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Conrad Murray's Mistakes, Part 5: Isolated from his peers, Michael Jackson's doctor had no cover

Conrad Murray's Mistakes, Part 5: Isolated from his peers, Michael Jackson's doctor had no cover

Picture of William Heisel

Far fewer people would know Dr. Conrad Murray's name if Michael Jackson had died in a hospital.

Not only would Murray have people with similar training around to corroborate his story, but he would have entered the secretive peer review system.

Doctors have the power to conduct "peer reviews" at hospitals that could lead to a doctor losing his privileges to perform surgeries, see patients and otherwise practice medicine there. In the best case scenario, physicians police their own and take stern – albeit secretive – action.

This is what happened in the Dr. Andrew Rutland case initially when physicians at Placentia Linda Hospital voted to ban him from practicing there. None of Rutland's patients were notified about this. And, even though the hospital told the Medical Board of California, as it was required by law to do, the board dithered for nearly a decade before taking Rutland's license away.

As Public Citizen has pointed out, the Placentia Linda doctors were outliers. All physicians who are disciplined are supposed to be reported to the National Practitioner Data Bank, which was created to help hospitals stop dangerous doctors from moving from place to place without any repercussions. But since the NPDB was created about 20 years ago, nearly half of all hospitals have never reported a doctor.

This is shameful, but it is driven by an understandable "there but for the grace of God go I" impulse.

The most compelling first-person accounts written by physicians are almost always tales of them narrowly averting disaster or fighting valiantly to save a patient who just couldn't be saved. Dr. Atul Gawande, one of the best-read and best-loved medical writers in the world, wrote a book, Complications, about the difficulties of making the right decision in medicine. He opens with an anecdote about making the wrong diagnosis on a shooting victim and performing an unnecessary surgery to go after a bullet he ultimately could not find.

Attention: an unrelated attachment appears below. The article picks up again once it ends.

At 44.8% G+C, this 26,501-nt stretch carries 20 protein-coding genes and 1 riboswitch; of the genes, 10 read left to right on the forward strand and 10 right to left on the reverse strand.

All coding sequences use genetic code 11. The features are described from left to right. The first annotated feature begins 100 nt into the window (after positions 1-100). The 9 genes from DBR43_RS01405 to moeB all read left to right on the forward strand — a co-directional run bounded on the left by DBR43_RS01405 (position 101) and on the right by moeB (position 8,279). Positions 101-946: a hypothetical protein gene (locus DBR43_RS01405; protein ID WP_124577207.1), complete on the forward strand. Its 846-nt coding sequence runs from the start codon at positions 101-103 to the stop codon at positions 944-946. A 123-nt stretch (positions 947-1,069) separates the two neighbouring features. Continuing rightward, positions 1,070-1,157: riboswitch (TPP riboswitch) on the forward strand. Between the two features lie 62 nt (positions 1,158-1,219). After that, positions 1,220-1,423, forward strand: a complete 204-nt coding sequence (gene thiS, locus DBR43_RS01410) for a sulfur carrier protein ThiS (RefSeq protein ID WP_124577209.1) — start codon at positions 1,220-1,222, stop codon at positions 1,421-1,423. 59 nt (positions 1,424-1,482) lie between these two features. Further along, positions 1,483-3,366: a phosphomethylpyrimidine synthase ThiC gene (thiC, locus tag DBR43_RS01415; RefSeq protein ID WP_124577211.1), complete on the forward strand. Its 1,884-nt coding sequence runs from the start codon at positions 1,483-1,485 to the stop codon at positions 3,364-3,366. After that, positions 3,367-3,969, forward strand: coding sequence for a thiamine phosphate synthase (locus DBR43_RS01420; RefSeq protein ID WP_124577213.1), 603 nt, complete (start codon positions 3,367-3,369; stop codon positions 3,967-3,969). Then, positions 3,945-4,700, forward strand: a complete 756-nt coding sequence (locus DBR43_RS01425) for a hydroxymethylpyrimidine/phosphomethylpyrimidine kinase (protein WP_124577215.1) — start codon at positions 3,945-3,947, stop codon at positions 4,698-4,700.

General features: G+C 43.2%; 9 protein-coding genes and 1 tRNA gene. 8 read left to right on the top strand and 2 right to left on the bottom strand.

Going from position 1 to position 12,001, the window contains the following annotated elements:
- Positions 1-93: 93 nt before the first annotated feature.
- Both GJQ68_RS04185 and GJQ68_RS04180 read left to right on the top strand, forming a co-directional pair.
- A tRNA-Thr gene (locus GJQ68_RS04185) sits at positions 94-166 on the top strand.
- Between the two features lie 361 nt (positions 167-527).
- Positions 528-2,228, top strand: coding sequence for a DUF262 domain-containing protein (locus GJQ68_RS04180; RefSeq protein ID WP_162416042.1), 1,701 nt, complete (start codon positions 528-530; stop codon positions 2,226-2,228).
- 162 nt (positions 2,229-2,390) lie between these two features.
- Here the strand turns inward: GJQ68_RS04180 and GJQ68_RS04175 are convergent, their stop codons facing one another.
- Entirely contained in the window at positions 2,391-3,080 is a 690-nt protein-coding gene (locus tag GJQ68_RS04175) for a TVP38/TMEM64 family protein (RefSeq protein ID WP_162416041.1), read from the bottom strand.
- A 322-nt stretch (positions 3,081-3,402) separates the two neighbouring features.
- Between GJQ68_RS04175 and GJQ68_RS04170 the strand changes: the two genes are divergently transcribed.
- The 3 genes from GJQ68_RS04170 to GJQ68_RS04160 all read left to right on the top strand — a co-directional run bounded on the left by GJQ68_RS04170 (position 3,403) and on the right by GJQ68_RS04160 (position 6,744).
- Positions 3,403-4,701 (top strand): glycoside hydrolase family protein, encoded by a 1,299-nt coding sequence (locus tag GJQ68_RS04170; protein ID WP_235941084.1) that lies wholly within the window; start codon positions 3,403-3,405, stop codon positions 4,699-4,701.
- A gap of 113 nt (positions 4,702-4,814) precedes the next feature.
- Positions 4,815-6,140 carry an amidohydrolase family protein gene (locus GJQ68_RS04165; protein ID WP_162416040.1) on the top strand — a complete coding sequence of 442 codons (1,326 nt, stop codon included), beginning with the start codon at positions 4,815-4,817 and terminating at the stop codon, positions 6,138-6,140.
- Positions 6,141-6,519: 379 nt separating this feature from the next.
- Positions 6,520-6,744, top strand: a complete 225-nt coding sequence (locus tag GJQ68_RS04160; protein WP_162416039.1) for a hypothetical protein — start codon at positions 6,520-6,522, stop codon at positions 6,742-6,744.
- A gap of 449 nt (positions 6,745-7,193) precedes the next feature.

A couple days later we got yet another abdominal X-ray. This one revealed a bullet lodged inside the right upper quadrant of his abdomen. We had no explanation for any of this – how a half-inch-long lead bullet had gotten from his buttock to his upper belly without injuring anything, why it hadn't appeared on the previous X rays, or where the blood we had seen had come from. Having already done more harm than the bullet had, however, we finally left it and the young man alone. We kept him in the hospital for a week. Except for our gash, he turned out fine.

The club of physicians is so secure that Gawande has no qualms relating this story. He made a bad call, but don't we all?

Reporters should think about the last time they noticed an error in one of their colleagues' stories and pointed it out to an editor. (I can tell you how often I have done this: never.)

Misspelled names on the front page, though, usually don't result in suffering or death. And Gawande's example is of a patient who walked away. The trouble is that the same system that protects the innocent mistakes also protects dangerous patterns of negligence. Murray would have enjoyed this protection if he had taken Jackson's money but refused to treat him with hospital-grade drugs anywhere but a licensed health care facility.

By wandering so far outside of his specialty and by working exclusively in Jackson's home, however, Murray isolated himself from his peers and the perks that go with membership in that club.

Related posts:

Conrad Murray's Mistakes, Part 1: Why does Michael Jackson's doctor face criminal charges when others don't?

Conrad Murray's Mistakes Part 2: Lack of training fueled criminal case in Michael Jackson death

Conrad Murray's Mistakes Part 3: Using a hospital-only drug in Michael Jackson' bedroom

Conrad Murray's Mistakes, Part 4: When Michael Jackson collapsed, story spun out of doc's control

Wrong doctor or wrong patient? Michael Jackson's physician has some explaining to do

To see Michael Jackson doctor's alleged slipup, look at the label

Court records show Jackson's doctor acting more like a dealer

Doctors Behaving Badly: Michael Jackson's doctor can add "deadbeat dad" to his resume

Q&A with Dr. John Dombrowski: Michael Jackson's bungled pain management may have killed him

Q&A with Dr. John Dombrowski, Part 2: Anesthetizing Michael Jackson "indefensible"

Making Hepatitis History Part 1: Michael Jackson's deadly drug strikes again

Q&A with Dr. Doris K. Cope: Michael Jackson was just a symptom of a pain medicine problem

 

 

 

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